[Cross-posted] It’s not that we haven’t kept up with the row over the Miley Cyrus photographs taken by Annie Leibovitz for Vanity Fair, which sexualize the teenage star, but I have to draw the line somewhere when it comes to news coverage.
There are quarters in fashion publishing which would deem these photographs appropriate and artistic, just as Leibovitz claimed, and we ourselves have featured teens in and even on the cover of Lucire, looking probably older than they really are.
But if a subject comes to me and tells me that she is embarrassed by a series of photographs, and for a cover decision she may well be in the know, then that’s good enough reason for me to have a meeting or a big ofﬁce poll about it.
And that’s just what Cyrus, star of the beloved Hannah Montana series, has said of her half-naked bedroom shot.
In normal circumstances, this matter would be worked out privately between the Cyrus family and Vanity Fair’s publishers.
Which makes this all rather odd: has the crisis surrounding these images been manufactured? One commenter on a Murdoch Press website seems to think so and, knowing how cover decisions are made, especially those that are potentially controversial, I am seriously tempted to agree.
Reports suggest that Cyrus’s father, singer Billy Ray Cyrus, was present through most of the shoot.
What I do know is that the modelling agencies we would work with are protective of their talent and we agree on many aspects of the shoot prior to starting when it involves a young girl—and that means overt sexualization is out.
For once many of the press have taken a moral high ground and that is, at least, pleasing to see, even if I have questions on their consistency. The Fairfax Press noted:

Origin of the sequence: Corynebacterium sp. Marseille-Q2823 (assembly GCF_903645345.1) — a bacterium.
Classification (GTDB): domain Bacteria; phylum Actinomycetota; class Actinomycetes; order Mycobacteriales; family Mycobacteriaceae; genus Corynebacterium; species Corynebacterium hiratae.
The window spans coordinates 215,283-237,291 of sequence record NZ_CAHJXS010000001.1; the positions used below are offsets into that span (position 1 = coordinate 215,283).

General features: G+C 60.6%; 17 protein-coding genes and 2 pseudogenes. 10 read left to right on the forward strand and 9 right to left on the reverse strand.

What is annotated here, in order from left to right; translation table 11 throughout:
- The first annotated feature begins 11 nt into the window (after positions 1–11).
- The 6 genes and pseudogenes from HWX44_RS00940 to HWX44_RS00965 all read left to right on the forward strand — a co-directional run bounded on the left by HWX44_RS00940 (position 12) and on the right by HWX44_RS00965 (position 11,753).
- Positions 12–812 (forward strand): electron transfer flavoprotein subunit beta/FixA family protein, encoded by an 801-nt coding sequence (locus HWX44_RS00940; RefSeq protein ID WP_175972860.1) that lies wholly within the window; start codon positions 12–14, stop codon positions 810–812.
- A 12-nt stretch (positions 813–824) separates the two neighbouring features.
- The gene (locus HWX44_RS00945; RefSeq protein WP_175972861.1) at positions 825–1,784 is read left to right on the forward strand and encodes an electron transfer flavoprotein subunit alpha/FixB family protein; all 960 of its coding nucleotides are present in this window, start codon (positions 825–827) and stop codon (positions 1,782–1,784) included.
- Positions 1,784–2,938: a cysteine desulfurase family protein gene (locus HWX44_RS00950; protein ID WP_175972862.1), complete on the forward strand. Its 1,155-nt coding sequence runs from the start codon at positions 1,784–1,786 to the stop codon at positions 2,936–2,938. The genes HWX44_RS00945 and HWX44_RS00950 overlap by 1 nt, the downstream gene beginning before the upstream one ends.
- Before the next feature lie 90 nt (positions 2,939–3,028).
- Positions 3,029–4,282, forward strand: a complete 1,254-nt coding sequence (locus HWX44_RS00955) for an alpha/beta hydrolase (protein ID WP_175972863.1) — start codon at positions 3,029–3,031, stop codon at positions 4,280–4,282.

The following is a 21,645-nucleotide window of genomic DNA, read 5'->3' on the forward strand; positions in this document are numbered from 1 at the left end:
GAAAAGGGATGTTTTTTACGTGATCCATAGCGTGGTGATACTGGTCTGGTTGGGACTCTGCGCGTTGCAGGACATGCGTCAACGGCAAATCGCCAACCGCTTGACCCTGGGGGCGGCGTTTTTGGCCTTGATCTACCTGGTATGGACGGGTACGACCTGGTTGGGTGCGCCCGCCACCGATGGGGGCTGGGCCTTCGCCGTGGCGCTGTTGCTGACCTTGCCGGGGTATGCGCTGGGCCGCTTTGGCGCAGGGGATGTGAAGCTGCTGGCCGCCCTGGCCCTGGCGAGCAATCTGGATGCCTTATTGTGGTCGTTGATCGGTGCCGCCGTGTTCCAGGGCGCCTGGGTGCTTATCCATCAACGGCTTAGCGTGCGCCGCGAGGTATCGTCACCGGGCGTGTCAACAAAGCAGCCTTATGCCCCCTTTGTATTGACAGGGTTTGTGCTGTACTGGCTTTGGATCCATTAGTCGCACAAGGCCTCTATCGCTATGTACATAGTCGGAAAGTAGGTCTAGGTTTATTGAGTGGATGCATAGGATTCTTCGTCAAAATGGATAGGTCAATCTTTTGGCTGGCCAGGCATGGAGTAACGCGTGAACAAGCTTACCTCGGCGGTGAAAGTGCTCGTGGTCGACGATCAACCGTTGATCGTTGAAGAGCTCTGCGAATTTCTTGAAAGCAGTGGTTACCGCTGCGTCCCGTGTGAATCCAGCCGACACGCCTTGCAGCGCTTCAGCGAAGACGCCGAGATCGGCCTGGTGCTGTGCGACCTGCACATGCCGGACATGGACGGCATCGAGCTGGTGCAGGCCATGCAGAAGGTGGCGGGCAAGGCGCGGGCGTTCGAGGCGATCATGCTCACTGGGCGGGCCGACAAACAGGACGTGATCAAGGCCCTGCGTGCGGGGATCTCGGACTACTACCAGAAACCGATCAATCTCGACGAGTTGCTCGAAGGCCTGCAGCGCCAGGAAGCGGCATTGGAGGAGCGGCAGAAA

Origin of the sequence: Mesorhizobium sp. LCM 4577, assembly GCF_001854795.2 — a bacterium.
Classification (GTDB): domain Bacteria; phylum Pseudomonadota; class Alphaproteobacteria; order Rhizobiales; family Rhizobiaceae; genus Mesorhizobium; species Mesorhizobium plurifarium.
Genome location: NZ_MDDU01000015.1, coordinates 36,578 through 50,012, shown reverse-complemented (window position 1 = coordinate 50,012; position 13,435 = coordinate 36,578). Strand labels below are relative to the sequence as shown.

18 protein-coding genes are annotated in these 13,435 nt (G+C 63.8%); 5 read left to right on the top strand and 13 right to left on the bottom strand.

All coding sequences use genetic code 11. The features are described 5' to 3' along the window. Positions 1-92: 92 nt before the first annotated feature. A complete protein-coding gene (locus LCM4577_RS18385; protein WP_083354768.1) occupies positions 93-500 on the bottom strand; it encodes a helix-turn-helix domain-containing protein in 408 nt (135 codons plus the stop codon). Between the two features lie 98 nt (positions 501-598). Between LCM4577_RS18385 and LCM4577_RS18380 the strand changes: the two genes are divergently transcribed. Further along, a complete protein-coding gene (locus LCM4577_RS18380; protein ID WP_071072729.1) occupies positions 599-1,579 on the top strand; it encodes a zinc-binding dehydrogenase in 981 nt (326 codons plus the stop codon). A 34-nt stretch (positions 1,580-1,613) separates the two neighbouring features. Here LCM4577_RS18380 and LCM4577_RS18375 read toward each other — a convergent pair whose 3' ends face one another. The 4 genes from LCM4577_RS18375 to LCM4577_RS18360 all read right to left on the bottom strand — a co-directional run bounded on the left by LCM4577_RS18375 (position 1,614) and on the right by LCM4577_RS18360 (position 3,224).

Every artist wants to subvert hypocrisy and artiﬁce. And childhood, after all, is the ultimate artiﬁcial construction. It exists only because responsible adults deliberately set out to protect children from predators and situations their young brains are not yet wired to deal with.
But in an era in which all taboos must be broken, the reigning philosophy is that every truth must be told, every emotion liberated, no matter how destructive, or unreasonable, because there is nothing worse than repression.
Well—news ﬂash—yes, there are worse things: child neglect, sexual abuse, childhoods cut short, depression, eating disorders, academic failure, violence against women, and all other manifestations of the premature sexualisation and objectiﬁcation of girls in our culture.
Interestingly, the op-ed in the Fairfax Press touches on similar subjects to a blog comment that I wrote in discussion with William Shepherd, a marketing expert based in California—one of those smart netizens who reminds me of the days in the 1990s when most people on the ’net were of a certain intellectual level.
He wrote, on the topic of pornography in Brazil:
However, I ﬁnd it hard to imagine that Brazil has an issue with porn. They should have a concern with AIDS, the cheap sex and underage labor that Brazil offers to Sex Industry. …
[W]ill blocking wordpress sites stop white slavery, sexual abuse towards young children, men from going to Brazil to engage in power driven sex events that hurt the ﬁber of global culture, and humanity? …
Sex is what it has always been. Yet, the online media has tried to make porn a staple of global culture and economics.
When I think about these words today, it’s not just the online media, as Vanity Fair and others have shown us.
I do, after all, see the irony of citing the Murdoch Press when it popularized the page-three girl and sensationalist stories founded in sex.
At the risk of offending fans of certain TV shows, I responded:
The sex economy, the ﬁxation on sex, are not good things for us to be so focused on, yet I don’t like it being constantly propagated even through prime-time shows such as the old Friends or Desperate Housewives.